Xmonad/Using xmonad on Apple OSX
xmonad runs well under X11 on Apple OSX machines, and needs little work to be useful. This page collects advice and information on using xmonad successfully with OSX.
If you're using xmonad on a mac, add details about your configuration here!
Modern installation instructions
Any machine running Leopard or later should use these instructions. I am keeping the older ones below for historical reasons, but they are largely incorrect and can cause problems in various configurations and should not be used.
- Use the Haskell Platform installer for your platform. I may be able to dig up a Haskell Platform for Leopard PPC (G4, ppc7450) if needed, although it will not be the latest version because my PPC machine died.
- Either X11.app (standard install on Leopard and up) or MacOSForge XQuartz.app should work. Some releases of these have bugs related to the Command key; see below.
- Full-screen mode is a good idea (to the extent that it ever is; it does not interact nicely with Exposé/Mission Control or Alt-Tab application switching) because XMonad cannot manage Aqua windows.
Please note, that last is not a bug. Native Aqua windows do not support any kind of window manager mechanism; Apple scattered the functionality around within Core Graphics, WindowServer, and the application frameworks and didn't make any part of it replaceable. Neither XMonad nor any other X11 window manager will ever be able to manage native windows.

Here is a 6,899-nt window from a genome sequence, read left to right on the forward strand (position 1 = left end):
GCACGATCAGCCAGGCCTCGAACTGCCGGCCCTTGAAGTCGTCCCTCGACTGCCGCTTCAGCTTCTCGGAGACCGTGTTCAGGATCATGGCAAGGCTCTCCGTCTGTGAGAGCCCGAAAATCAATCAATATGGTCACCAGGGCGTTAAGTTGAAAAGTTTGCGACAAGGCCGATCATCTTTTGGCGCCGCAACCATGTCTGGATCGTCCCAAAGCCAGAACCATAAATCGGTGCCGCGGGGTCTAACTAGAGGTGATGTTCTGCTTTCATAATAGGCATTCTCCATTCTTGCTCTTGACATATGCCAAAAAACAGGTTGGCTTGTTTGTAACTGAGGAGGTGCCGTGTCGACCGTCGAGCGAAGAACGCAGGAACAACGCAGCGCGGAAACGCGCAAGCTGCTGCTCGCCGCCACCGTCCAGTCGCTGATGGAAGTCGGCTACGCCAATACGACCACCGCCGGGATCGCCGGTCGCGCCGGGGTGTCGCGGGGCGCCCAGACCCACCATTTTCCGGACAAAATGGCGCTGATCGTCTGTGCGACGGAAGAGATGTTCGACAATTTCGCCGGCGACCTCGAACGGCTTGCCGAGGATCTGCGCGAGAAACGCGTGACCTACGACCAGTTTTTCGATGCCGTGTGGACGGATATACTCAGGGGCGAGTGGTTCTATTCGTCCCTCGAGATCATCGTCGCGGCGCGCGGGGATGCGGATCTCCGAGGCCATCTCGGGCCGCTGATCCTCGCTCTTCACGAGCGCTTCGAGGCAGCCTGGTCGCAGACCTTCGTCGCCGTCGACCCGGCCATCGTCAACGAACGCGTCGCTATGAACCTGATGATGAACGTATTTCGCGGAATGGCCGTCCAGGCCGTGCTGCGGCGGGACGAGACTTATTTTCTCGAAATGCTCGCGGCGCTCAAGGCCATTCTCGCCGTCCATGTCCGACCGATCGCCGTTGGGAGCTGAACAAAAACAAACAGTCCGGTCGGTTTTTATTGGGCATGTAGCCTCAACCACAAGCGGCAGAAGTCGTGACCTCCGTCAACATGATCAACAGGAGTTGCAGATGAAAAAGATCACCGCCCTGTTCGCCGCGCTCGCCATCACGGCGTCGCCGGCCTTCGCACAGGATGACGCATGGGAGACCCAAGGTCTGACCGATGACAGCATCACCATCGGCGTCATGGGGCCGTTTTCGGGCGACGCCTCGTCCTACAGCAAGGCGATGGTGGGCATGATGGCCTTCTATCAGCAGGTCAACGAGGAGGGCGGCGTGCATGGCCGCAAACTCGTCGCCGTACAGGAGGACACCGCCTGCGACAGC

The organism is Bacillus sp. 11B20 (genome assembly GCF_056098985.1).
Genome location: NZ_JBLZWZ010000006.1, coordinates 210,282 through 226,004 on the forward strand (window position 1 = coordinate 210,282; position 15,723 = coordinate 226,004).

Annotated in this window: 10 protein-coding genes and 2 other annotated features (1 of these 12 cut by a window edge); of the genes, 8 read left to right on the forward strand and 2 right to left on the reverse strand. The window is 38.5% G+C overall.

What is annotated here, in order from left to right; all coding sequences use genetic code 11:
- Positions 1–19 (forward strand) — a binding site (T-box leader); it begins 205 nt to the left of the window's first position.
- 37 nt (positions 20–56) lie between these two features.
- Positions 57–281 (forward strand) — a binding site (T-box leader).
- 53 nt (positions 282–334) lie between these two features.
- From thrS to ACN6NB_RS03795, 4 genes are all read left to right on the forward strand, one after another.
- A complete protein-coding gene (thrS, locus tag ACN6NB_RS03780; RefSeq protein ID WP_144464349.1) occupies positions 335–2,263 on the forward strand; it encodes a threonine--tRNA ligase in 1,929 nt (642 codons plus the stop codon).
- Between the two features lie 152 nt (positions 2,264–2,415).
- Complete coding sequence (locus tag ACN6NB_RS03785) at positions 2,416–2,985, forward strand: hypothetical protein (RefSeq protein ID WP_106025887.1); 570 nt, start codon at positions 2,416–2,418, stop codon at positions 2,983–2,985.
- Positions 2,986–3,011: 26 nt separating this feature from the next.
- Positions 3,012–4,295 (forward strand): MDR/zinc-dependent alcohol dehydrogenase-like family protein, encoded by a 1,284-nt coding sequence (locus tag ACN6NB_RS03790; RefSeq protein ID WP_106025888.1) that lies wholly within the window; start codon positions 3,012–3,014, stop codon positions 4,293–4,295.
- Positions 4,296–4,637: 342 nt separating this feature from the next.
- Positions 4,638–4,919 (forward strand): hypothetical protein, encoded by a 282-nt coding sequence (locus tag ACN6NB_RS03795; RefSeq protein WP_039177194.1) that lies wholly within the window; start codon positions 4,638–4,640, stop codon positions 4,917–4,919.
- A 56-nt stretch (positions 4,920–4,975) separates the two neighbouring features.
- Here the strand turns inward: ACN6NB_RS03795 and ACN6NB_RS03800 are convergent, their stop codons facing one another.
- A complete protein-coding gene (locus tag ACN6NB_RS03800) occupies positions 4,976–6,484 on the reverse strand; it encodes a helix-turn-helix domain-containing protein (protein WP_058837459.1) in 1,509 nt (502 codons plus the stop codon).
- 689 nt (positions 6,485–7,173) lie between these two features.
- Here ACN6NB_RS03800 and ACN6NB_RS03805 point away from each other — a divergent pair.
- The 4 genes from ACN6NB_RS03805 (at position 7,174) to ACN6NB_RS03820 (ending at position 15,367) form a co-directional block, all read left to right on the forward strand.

Configuring X11 to run xmonad
Create a file ~/.xinitrc.d/90-xmonad.sh:
#! /bin/sh # "chmod +x ~/.xinitrc.d/90-xmonad.sh" to activate # this assumes you used the Haskell Platform and cabal-install to install xmonad USERWM=$HOME/Library/Haskell/bin/xmonad
Adjust the USERWM line to point to your xmonad binary; the one above assumes you used the official Haskell Platform installer for OS X and used cabal install xmonad to install XMonad.
chmod +x ~/.xinitrc.d/90-xmonad.sh will activate XMonad; chmod -x ~/.xinitrc.d/90-xmonad.sh will switch back to using quartz-wm.
You may want to go into X11.app Preferences, and on the Input panel select "Option keys send Alt_L and Alt_R", since neither XMonad nor most X11 programs understand Mode_shift. There is a tradeoff here: the default means Option gets you international characters, while toggling this allows you to use Alt-keys in X11 applications and XMonad.